In this article we reflect on questions of mentorship for racialized scholars within the increasingly neoliberal academic landscapes that scholars currently navigate. We do this by revisiting one of the earliest articles on mentoring from a feminist perspective, and reflecting on the extent to which mentorship requirements have changed as the number and composition of racialized scholars in geography has grown. Our retrospective is motivated by a co-authored article that emerged from a 1998 panel session at the Association of American Geographers on mentoring as a form of feminist praxis. Within the context of an academy that has become more competitive, increasingly precarious, and susceptible to anti-Black racism, xenophobia, Islamophobia and anti-Indigenous sentiment, we examine the unique set of challenges that Black, other racialized, and Indigenous scholars face in 21st century geography and what this means for mentoring practices.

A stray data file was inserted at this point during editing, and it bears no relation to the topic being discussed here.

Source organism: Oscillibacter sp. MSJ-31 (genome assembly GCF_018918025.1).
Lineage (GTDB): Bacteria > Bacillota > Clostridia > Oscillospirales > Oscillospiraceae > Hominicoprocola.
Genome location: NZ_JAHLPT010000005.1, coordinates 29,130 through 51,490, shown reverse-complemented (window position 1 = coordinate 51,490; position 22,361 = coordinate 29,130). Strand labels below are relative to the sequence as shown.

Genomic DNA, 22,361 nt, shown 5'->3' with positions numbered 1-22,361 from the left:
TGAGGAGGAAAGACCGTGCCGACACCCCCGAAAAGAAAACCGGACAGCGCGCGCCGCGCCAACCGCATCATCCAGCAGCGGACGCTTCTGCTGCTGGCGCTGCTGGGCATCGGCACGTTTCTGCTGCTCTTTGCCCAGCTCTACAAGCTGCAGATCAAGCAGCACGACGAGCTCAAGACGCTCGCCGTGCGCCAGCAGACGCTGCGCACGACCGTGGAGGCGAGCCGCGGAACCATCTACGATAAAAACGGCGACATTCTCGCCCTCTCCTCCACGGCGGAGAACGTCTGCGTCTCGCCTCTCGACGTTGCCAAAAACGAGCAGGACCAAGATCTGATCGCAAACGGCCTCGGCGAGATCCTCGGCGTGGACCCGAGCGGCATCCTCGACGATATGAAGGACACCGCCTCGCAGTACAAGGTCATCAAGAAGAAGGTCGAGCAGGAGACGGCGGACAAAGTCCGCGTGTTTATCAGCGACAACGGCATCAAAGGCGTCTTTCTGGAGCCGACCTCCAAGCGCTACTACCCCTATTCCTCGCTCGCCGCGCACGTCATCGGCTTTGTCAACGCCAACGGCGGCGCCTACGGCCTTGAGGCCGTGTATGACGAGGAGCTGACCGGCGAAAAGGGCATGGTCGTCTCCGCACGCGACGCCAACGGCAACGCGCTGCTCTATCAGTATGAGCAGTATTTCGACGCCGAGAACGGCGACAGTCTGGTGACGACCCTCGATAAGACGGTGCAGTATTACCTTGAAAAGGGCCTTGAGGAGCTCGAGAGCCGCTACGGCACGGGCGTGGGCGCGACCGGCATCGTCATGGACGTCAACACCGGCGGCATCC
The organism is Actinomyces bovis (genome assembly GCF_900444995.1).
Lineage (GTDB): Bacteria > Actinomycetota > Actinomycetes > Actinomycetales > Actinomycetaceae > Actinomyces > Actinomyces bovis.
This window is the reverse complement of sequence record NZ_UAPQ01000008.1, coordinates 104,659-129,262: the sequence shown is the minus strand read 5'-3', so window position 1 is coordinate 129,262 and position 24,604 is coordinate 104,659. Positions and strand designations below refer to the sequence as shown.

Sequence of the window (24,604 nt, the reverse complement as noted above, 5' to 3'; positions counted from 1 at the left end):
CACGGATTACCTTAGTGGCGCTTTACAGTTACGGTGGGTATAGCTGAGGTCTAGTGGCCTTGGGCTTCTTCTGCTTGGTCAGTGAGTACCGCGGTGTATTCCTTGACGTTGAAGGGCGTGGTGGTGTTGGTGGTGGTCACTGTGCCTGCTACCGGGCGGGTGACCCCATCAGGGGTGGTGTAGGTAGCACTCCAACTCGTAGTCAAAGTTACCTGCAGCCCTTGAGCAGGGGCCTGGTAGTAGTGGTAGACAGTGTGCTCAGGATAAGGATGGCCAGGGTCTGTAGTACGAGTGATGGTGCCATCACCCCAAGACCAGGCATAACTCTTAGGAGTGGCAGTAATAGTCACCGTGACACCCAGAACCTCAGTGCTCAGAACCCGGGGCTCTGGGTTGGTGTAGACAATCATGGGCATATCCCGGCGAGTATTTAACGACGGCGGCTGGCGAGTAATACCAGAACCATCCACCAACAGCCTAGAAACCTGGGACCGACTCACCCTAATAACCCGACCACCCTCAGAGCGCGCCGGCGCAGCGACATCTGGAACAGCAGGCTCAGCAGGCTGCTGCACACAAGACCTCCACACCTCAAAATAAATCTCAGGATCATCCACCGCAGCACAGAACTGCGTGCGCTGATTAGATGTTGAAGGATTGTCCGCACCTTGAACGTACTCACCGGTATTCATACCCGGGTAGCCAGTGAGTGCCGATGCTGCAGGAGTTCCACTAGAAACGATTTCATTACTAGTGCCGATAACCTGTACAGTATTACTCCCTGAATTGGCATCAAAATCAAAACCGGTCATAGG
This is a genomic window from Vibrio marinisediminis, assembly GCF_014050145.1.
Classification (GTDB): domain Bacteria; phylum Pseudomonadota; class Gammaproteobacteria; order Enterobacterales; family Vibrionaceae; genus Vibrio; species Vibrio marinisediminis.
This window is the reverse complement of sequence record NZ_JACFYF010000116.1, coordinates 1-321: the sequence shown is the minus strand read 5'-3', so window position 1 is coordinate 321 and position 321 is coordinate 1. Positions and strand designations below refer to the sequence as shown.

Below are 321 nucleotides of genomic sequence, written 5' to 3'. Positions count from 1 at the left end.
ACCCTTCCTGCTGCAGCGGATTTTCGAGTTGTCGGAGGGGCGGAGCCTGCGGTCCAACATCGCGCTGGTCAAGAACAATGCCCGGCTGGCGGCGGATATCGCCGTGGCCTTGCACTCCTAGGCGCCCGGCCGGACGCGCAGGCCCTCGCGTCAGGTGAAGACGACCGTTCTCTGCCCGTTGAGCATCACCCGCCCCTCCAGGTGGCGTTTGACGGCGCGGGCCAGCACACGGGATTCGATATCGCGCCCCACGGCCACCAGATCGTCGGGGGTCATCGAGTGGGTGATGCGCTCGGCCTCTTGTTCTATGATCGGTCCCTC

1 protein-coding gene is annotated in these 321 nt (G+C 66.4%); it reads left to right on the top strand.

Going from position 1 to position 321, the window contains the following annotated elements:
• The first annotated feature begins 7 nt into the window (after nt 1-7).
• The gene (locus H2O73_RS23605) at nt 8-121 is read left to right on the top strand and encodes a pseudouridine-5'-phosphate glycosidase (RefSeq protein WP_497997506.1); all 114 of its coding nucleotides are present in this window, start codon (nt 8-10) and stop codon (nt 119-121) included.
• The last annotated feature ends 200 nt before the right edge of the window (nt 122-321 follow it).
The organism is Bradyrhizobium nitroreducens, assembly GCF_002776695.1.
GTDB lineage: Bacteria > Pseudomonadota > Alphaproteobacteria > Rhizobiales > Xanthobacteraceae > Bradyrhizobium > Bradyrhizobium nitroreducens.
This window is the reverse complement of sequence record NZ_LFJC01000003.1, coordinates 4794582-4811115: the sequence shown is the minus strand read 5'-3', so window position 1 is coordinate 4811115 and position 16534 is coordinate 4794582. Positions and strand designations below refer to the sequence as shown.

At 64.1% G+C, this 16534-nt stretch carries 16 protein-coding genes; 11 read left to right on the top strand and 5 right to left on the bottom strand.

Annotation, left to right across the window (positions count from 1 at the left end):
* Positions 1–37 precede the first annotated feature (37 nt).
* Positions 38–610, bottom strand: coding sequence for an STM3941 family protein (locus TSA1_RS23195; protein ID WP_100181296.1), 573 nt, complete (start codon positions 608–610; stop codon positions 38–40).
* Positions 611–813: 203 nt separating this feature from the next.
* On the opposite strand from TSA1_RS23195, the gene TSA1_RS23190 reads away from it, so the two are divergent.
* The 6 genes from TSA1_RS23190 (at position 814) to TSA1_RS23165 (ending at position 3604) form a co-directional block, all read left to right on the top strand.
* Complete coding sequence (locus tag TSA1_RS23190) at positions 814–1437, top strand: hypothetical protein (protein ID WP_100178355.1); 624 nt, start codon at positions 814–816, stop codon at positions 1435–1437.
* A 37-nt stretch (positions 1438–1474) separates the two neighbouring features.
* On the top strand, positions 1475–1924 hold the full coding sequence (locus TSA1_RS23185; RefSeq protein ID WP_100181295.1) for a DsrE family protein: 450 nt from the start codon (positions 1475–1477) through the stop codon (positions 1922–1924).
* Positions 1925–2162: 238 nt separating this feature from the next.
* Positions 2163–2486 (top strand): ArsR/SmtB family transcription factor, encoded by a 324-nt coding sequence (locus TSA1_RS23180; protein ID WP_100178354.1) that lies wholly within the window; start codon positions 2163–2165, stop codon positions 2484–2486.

Mullings, B., & Mukherjee, S. (2018). Reflections on mentoring as decolonial, transnational, feminist praxis. Gender, Place and Culture, 25(10), 1405–1422. https://doi.org/10.1080/0966369X.2018.1556614